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Pelagius

(2 posts)

Before Arminius

Monday··2018·01·08
Although the Arminian Remonstrance took place in the seventeenth century, the controversy goes back much farther than that. None of the doctrines bearing the “Arminian” or “Calvinist” labels originated with Arminius or Calvin. Arminianism has its roots in Pelagianism, the system put forth by the fifth century monk Pelagius (360–418). Calvinism is simply a reiteration of Augustinianism, so named after Augustine (354–430), bishop of Hippo (in modern-day Algeria), who, against Pelagius, defended the biblical doctrines of original sin and monergistic soteriology. Pelagianism diverged much farther from orthodoxy than Arminianism. While an Arminian may be a Christian (as R. C. Sproul once said, “just barely”), a Pelagian cannot. Pelagius taught that everyone was born in the same state as Adam, able to keep the law perfectly and believe the gospel. Augustine said, No, man has inherited Adam’s sin. Consequently, his very nature is so corrupted that, without divine grace—bestowed upon those whom the Father has chosen in Christ before the foundation of the world—he is neither able nor willing to believe. Enter John Cassian (360–435), a monk from Gaul (France), who concocted a middle way between Pelagianism and Augustinianism. Short of denying original sin as Pelagius had, Cassian taught that man, though corrupted by sin, retained the ability by the natural powers of his mind to take the first step towards conversion and, having taken that first step, would then gain the Spirit’s help in coming the rest of the way. This middle way was called Semi-Pelagianism, and “is not at all differing from . . . Arminianism.” Both Pelagianism and Semi-Pelagianism were rejected by the Reformers. Like Augustine, the Reformers held to the doctrines of the sovereignty of God, the total depravity of man, and unconditional election. As Boettner shows, they stood together in their view of predestination: It was taught not only by Calvin, but by Luther, Zwingli, Melanchthon (although Melanchthon later retreated toward the Semi-Pelagian position), by Bullinger, Bucer, and all of the outstanding leaders of the Reformation. While differing on some other points they agreed on this doctrine of Predestination and taught it with emphasis. Luther’s chief work, The Bondage of the Will, shows that he went into the doctrine as heartily as did Calvin himself. . . . Thus, it is evident that the five points of Calvinism, drawn up by the Synod of Dort in 1619, were by no means a new system of theology. On the contrary, as Dr. Wyllie asserts of the Synod, “It met at a great crisis and was called to review, re-examine and authenticate over again, in the second generation since the rise of the Reformation, that body of truth and system of doctrine which that great movement had published to the world.” —The Five Points of Calvinism: Defined, Defended, and Documented, 2nd ed. (P&R, 2004), 11–13.

The Evolution of Armininism

Friday··2018·09·14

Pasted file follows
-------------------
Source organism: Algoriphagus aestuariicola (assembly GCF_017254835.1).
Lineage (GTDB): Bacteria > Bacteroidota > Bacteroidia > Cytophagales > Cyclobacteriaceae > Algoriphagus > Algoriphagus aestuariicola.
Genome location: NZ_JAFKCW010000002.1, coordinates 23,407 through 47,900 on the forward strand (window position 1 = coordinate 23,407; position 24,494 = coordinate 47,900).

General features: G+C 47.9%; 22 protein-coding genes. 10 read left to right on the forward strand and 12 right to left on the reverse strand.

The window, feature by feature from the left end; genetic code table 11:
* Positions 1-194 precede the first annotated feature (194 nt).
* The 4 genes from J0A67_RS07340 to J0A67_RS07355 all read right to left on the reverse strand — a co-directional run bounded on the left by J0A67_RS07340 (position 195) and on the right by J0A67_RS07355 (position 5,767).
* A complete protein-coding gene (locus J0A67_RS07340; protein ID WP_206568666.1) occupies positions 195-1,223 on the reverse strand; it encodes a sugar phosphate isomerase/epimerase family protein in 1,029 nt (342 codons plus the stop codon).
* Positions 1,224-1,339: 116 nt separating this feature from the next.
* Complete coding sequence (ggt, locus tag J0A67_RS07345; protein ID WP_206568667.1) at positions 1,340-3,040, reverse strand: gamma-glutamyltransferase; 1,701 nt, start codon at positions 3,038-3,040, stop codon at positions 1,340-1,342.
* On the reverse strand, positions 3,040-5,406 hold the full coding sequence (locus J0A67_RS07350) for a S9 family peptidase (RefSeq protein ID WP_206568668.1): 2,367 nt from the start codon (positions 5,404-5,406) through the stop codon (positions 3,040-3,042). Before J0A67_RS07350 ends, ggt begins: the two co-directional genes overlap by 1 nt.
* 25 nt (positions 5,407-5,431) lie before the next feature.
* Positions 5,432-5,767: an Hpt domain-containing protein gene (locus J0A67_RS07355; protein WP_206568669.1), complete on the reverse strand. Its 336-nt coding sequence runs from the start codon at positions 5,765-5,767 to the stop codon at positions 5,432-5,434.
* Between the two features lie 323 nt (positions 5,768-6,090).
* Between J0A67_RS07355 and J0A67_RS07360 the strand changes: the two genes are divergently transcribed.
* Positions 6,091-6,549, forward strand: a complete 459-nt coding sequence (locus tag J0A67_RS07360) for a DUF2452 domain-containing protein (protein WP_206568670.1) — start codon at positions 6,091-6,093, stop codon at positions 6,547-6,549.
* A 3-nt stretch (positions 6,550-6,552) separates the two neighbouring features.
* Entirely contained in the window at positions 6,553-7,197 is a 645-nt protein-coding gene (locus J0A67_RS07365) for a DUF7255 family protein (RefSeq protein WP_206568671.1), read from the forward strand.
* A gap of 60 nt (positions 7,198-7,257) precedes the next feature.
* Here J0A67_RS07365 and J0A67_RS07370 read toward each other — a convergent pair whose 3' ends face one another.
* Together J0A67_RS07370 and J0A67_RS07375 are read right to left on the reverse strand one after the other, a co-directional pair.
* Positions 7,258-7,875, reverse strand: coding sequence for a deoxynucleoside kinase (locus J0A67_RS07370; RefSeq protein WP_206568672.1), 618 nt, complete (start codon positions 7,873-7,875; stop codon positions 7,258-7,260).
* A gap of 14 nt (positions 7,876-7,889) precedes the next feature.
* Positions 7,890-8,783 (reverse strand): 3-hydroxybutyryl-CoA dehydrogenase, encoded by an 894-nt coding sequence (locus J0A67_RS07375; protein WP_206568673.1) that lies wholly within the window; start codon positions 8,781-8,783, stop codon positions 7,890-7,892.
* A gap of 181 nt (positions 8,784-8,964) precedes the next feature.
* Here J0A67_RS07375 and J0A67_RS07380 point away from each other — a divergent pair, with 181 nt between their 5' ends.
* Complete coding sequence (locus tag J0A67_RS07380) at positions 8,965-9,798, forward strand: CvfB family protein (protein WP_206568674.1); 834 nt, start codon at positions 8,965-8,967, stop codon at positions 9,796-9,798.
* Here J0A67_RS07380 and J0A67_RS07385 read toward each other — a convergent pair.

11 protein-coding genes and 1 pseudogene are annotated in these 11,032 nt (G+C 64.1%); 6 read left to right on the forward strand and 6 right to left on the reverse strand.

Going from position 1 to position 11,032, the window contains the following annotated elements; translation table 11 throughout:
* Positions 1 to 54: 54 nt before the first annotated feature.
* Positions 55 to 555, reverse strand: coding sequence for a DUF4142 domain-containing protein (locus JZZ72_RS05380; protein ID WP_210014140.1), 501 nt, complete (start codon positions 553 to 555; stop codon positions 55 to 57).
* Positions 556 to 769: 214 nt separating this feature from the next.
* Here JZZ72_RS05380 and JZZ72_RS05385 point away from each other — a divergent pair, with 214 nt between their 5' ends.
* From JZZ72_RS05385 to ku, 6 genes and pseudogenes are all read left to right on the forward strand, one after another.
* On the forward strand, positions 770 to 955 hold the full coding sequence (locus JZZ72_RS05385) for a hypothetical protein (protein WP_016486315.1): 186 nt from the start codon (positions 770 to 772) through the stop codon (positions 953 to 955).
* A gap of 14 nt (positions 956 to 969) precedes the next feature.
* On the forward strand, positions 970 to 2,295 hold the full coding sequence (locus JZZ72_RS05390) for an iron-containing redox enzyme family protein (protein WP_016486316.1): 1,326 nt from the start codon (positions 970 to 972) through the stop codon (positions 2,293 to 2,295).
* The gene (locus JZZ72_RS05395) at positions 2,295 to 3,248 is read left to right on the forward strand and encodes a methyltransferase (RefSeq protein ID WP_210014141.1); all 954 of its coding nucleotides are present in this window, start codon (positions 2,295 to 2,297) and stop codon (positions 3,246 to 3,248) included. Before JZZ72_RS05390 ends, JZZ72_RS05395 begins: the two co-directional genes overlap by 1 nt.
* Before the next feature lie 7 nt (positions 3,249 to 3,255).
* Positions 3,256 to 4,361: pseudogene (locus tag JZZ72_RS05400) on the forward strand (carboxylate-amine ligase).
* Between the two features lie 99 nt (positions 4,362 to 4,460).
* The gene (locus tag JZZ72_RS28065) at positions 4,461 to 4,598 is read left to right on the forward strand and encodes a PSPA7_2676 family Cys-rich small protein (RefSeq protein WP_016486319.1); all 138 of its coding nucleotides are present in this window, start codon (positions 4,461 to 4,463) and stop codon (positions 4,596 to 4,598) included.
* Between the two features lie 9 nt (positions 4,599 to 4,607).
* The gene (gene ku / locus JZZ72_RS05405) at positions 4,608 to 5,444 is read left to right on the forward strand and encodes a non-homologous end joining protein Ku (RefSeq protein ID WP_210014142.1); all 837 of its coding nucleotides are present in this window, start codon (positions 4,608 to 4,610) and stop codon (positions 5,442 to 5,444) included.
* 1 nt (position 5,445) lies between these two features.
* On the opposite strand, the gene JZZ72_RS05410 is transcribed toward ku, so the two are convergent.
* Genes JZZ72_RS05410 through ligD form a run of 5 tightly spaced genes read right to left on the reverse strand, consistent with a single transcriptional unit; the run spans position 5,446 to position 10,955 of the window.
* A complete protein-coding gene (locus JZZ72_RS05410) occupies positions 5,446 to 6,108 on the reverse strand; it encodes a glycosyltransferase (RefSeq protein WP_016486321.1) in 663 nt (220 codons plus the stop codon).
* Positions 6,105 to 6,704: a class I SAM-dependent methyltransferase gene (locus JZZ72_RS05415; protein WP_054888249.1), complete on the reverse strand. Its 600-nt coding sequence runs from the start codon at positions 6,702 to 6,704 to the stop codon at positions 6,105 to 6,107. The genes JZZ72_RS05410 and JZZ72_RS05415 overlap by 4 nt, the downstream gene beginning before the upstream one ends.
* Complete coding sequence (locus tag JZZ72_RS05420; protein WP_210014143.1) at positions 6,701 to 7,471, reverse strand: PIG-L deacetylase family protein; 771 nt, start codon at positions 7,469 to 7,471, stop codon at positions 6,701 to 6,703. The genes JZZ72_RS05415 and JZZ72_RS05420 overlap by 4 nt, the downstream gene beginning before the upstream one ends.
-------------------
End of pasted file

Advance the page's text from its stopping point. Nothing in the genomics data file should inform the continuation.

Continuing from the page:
Although biblical monergistic soteriology has gained wider acceptance in recent years, the church in general is still bound to a synergistic system in which salvation partly depends on the action of the sinner. We know this as Arminianism, but it really goes back much further than Arminius (1560–1609), to a monk named Pelagius (360–418) who denied original sin and taught that man is born in the same spiritual state as Adam—his will is free and he is able to follow Christ by choice. Augustine, agreeing with scripture, took exception and refuted him. But that was not the end of the story. Here is the short version: Throughout the fifth century and into the sixth, the heretical teachings of Pelagius continued to trouble the church. Despite the official condemnation of Pelagianism by church councils in Carthage (418) and Ephesus (431), and notwithstanding the theological work of Augustine, the dispute between adherents of monergistic and synergistic regeneration escalated. In the century between Augustine’s death (430) and the Synod of Orange (529), many doctrinal battles were waged over the nature of God’s grace in salvation. Amid these controversies, a mediating view emerged, one that attempted to steer away from what many perceived to be the extreme views of both Pelagius and Augustine. This view, as noted in the previous chapter, was Semi-Pelagianism. This halfway position refused Pelagius’s man-centered doctrine that denied original sin and universal guilt. But Semi-Pelagianism also rejected Augustine’s God-centered stance on sovereign election and predestination. In short, Semi-Pelagianism insisted that the work of salvation is not exclusive to God. Rather, its adherents argued, man contributes to his salvation. In the view of the Semi-Pelagians, both divine grace and human free will are necessary in salvation. . . . Semi-Pelagianism was unwilling to accept the conclusions that Augustine’s theology demanded. As a result, this compromising stance mixed human ability with divine grace, producing a synergistic view of salvation. The Semi-Pelagians’ minds were more preoccupied with avoiding the inevitable consequences of Augustinianism than with preaching the full counsel of God. That bias drove them to avoid the exposition of such biblical truths as predestination. They produced a hybrid stance that misled many minds. . . . Although the Semi-Pelagians affirmed with Augustine that the whole human race fell in Adam and that sinners cannot believe in Christ without God’s grace, they resisted Augustine’s assertion of the total bondage of the human will. Instead, they maintained that Adam’s sin merely resulted in a moral sickness in the human race, not a spiritual death. They further insisted that although a sinner could not save himself, he retained the moral ability to believe in Christ. Consequently, they taught that man, though weakened by sin, still possesses a free will with moral ability. Conversion, they argued, is a joint venture in which God and man must cooperate. At its core, Semi-Pelagianism contended that the human will can resist the effectual call of God. This being so, predestination is nothing more than passive foresight by God. The Semi-Pelagians believed that predestination involved God merely looking down the tunnel of time to see who would choose Him, then, in turn, He chose them. Election, they claimed, was God’s response to man’s initial step of faith. This same system of thought would arise again in opposition to the doctrines of grace during the Protestant Reformation in the form of Arminianism. —Steven J. Lawson, Pillars of Grace (Reformation Trust, 2011), 255–256.